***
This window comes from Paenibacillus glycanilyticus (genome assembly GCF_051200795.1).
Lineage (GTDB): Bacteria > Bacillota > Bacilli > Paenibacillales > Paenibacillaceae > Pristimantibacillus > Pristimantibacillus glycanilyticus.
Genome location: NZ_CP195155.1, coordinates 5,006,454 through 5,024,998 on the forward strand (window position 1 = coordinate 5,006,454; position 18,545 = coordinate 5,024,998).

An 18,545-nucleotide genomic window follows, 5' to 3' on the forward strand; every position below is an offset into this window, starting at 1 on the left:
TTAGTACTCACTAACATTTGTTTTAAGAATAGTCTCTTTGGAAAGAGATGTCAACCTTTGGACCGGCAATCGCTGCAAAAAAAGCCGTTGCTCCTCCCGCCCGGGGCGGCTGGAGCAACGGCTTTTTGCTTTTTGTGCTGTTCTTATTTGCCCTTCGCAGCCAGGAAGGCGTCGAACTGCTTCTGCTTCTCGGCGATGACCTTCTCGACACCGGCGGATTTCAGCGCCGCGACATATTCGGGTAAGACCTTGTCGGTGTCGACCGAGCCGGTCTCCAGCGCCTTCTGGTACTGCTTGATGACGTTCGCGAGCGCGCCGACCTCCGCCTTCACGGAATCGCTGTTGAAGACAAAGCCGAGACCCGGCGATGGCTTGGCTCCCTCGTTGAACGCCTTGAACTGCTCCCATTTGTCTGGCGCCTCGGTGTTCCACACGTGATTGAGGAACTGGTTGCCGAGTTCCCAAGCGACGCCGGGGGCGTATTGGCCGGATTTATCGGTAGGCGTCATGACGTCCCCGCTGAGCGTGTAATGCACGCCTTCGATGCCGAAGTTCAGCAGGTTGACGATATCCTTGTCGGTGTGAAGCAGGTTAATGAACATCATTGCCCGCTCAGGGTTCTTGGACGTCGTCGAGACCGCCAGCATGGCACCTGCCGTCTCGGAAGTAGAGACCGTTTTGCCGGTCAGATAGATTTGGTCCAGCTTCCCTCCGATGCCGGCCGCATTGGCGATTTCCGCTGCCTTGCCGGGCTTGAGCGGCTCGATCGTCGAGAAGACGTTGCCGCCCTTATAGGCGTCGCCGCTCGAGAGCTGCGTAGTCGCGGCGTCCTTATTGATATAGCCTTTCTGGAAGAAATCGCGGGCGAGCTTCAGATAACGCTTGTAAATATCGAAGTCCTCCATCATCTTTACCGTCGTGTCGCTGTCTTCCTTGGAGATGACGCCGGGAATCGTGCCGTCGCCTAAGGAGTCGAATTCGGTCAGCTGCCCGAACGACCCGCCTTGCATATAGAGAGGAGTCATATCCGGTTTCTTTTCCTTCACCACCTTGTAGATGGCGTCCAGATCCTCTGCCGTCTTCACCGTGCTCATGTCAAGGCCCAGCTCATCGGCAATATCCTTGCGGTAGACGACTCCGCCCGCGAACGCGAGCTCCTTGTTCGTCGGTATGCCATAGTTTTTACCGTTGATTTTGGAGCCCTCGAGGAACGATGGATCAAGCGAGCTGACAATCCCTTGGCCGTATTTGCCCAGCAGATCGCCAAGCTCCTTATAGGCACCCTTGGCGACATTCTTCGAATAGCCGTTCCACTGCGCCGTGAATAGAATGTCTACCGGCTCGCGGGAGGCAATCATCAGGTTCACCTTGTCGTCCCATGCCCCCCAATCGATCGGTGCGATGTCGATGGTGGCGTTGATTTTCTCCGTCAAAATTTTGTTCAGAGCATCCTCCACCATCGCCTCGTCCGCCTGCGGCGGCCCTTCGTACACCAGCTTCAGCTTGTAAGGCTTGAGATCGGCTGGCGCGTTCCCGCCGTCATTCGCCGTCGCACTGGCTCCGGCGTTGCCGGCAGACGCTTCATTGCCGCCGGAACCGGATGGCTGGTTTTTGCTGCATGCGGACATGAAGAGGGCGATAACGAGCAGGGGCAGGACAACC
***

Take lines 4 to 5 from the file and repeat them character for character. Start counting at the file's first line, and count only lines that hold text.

An 18,545-nucleotide genomic window follows, 5' to 3' on the forward strand; every position below is an offset into this window, starting at 1 on the left:
TTAGTACTCACTAACATTTGTTTTAAGAATAGTCTCTTTGGAAAGAGATGTCAACCTTTGGACCGGCAATCGCTGCAAAAAAAGCCGTTGCTCCTCCCGCCCGGGGCGGCTGGAGCAACGGCTTTTTGCTTTTTGTGCTGTTCTTATTTGCCCTTCGCAGCCAGGAAGGCGTCGAACTGCTTCTGCTTCTCGGCGATGACCTTCTCGACACCGGCGGATTTCAGCGCCGCGACATATTCGGGTAAGACCTTGTCGGTGTCGACCGAGCCGGTCTCCAGCGCCTTCTGGTACTGCTTGATGACGTTCGCGAGCGCGCCGACCTCCGCCTTCACGGAATCGCTGTTGAAGACAAAGCCGAGACCCGGCGATGGCTTGGCTCCCTCGTTGAACGCCTTGAACTGCTCCCATTTGTCTGGCGCCTCGGTGTTCCACACGTGATTGAGGAACTGGTTGCCGAGTTCCCAAGCGACGCCGGGGGCGTATTGGCCGGATTTATCGGTAGGCGTCATGACGTCCCCGCTGAGCGTGTAATGCACGCCTTCGATGCCGAAGTTCAGCAGGTTGACGATATCCTTGTCGGTGTGAAGCAGGTTAATGAACATCATTGCCCGCTCAGGGTTCTTGGACGTCGTCGAGACCGCCAGCATGGCACCTGCCGTCTCGGAAGTAGAGACCGTTTTGCCGGTCAGATAGATTTGGTCCAGCTTCCCTCCGATGCCGGCCGCATTGGCGATTTCCGCTGCCTTGCCGGGCTTGAGCGGCTCGATCGTCGAGAAGACGTTGCCGCCCTTATAGGCGTCGCCGCTCGAGAGCTGCGTAGTCGCGGCGTCCTTATTGATATAGCCTTTCTGGAAGAAATCGCGGGCGAGCTTCAGATAACGCTTGTAAATATCGAAGTCCTCCATCATCTTTACCGTCGTGTCGCTGTCTTCCTTGGAGATGACGCCGGGAATCGTGCCGTCGCCTAAGGAGTCGAATTCGGTCAGCTGCCCGAACGACCCGCCTTGCATATAGAGAGGAGTCATATCCGGTTTCTTTTCCTTCACCACCTTGTAGATGGCGTCCAGATCCTCTGCCGTCTTCACCGTGCTCATGTCAAGGCCCAGCTCATCGGCAATATCCTTGCGGTAGACGACTCCGCCCGCGAACGCGAGCTCCTTGTTCGTCGGTATGCCATAGTTTTTACCGTTGATTTTGGAGCCCTCGAGGAACGATGGATCAAGCGAGCTGACAATCCCTTGGCCGTATTTGCCCAGCAGATCGCCAAGCTCCTTATAGGCACCCTTGGCGACATTCTTCGAATAGCCGTTCCACTGCGCCGTGAATAGAATGTCTACCGGCTCGCGGGAGGCAATCATCAGGTTCACCTTGTCGTCCCATGCCCCCCAATCGATCGGTGCGATGTCGATGGTGGCGTTGATTTTCTCCGTCAAAATTTTGTTCAGAGCATCCTCCACCATCGCCTCGTCCGCCTGCGGCGGCCCTTCGTACACCAGCTTCAGCTTGTAAGGCTTGAGATCGGCTGGCGCGTTCCCGCCGTCATTCGCCGTCGCACTGGCTCCGGCGTTGCCGGCAGACGCTTCATTGCCGCCGGAACCGGATGGCTGGTTTTTGCTGCATGCGGACATGAAGAGGGCGATAACGAGCAGGGGCAGGACAACC